Solar Thermal TECHNOLOGY. Eric Buchanan Renewable Energy Scientist West Central Research and Outreach Center Wcroc.cfans.umn.edu Solar Thermal TECHNOLOGY Eric Buchanan Renewable Energy Scientist West Central Research and Outreach Center Wcroc.cfans.umn.edu Solar Energy History Solar Thermal 700 BC Chinese use burning mirrors 1760

More information

UNIT 2 REFRIGERATION CYCLE

UNIT 2 REFRIGERATION CYCLE UNIT 2 REFRIGERATION CYCLE Refrigeration Cycle Structure 2. Introduction Objectives 2.2 Vapour Compression Cycle 2.2. Simple Vapour Compression Refrigeration Cycle 2.2.2 Theoretical Vapour Compression

More information

ULTRA-EFFICIENT HVAC DESIGN AND CONTROL

ULTRA-EFFICIENT HVAC DESIGN AND CONTROL CASE STUDY ULTRA-EFFICIENT HVAC DESIGN AND CONTROL MAJOR HEATING, VENTILATING AND AIR- CONDITIONING REPLACEMENT AT THE COUNTY OF SAN DIEGO CRIME LAB December 30, 2005 8520 Tech Way, Suite 110 San Diego,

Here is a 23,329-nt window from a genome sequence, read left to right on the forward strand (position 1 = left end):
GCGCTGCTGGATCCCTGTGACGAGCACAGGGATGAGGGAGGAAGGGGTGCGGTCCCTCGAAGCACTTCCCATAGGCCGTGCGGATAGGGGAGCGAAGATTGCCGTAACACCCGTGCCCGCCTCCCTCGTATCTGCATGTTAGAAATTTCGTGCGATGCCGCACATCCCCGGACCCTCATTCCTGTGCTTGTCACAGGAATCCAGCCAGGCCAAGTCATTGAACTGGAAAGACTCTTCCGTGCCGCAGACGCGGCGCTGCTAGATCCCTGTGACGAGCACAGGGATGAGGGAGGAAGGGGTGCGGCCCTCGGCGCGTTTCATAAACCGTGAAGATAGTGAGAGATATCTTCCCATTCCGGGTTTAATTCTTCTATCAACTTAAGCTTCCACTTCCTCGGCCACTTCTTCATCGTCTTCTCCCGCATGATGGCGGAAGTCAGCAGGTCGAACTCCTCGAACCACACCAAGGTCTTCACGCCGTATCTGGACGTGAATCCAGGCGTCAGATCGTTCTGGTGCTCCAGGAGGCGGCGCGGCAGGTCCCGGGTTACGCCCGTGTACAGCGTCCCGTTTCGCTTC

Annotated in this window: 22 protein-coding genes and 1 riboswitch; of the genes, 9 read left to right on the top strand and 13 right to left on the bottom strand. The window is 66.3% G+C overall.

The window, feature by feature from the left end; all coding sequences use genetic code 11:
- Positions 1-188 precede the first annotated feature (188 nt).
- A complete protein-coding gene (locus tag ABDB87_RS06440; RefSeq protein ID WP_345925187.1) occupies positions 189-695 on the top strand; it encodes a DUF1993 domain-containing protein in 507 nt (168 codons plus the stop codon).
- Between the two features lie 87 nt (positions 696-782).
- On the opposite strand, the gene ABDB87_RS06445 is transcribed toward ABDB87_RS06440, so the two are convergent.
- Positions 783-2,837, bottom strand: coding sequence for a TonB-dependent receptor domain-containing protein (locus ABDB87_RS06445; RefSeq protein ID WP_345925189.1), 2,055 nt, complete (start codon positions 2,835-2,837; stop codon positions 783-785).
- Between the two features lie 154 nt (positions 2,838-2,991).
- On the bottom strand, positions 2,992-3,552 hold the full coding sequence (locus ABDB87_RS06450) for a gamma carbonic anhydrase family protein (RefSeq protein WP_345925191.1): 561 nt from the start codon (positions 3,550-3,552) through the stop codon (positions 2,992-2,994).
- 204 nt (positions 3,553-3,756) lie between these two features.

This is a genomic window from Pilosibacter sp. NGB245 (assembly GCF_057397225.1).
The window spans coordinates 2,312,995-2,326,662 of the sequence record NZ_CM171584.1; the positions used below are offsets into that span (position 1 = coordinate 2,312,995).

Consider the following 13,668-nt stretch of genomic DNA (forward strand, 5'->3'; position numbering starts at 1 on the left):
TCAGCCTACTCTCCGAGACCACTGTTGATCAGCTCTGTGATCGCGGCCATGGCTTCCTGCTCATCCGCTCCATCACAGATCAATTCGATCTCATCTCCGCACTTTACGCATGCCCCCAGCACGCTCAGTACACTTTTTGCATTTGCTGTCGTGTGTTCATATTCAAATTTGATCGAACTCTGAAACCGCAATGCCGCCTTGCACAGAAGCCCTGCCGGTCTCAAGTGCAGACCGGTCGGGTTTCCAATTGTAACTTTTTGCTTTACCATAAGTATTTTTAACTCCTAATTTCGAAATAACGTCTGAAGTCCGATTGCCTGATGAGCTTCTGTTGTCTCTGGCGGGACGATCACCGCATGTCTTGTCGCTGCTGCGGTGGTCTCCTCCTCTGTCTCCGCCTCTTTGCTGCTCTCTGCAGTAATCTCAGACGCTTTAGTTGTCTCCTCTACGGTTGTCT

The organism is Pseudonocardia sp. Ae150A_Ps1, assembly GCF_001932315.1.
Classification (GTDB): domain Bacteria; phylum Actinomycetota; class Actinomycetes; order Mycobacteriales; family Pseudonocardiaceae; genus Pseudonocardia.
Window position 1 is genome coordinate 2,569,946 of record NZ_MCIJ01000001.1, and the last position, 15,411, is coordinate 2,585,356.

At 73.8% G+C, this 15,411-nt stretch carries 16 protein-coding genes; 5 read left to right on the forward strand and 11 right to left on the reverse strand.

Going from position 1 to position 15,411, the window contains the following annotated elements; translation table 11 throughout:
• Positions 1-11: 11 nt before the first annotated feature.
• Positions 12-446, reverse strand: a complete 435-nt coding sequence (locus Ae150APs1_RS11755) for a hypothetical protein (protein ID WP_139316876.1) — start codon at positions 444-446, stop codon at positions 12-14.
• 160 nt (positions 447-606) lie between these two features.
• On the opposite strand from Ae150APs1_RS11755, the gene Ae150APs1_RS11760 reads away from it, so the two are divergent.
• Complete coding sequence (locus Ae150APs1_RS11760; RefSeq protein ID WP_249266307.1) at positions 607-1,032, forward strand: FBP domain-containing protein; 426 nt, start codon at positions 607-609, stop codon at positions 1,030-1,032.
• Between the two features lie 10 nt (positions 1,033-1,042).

More information

HEAT PUMPS A KEY COMPONENT IN LOW CARBON FUTURE

HEAT PUMPS A KEY COMPONENT IN LOW CARBON FUTURE HEAT PUMPS A KEY COMPONENT IN LOW CARBON FUTURE Satish Joshi Managing Director CONTENTS 1. INTRODUCTION, APPLICATIONS 2. TECHNOLOGY, PROJECTS DONE, COST COMPARISION 3. HEAT PUMPS IN THE RENEWABLES DIRECTIVE,

More information

By Donald Fisher, P.Eng., Associate Member ASHRAE

By Donald Fisher, P.Eng., Associate Member ASHRAE By Donald Fisher, P.Eng., Associate Member ASHRAE Decisions to purchase a commercial kitchen ventilation (CKV) system often are based on rule-of-thumb estimates using a $/cfm index (i.e., annual energy

More information

Continuous flow direct water heating for potable hot water

Continuous flow direct water heating for potable hot water Continuous flow direct water heating for potable hot water An independently produced White Paper for Rinnai UK 2013 www.rinnaiuk.com In the 35 years since direct hot water systems entered the UK commercial

More information

AIRAH Refrigeration (in HVAC) Back to Basics. For the First Time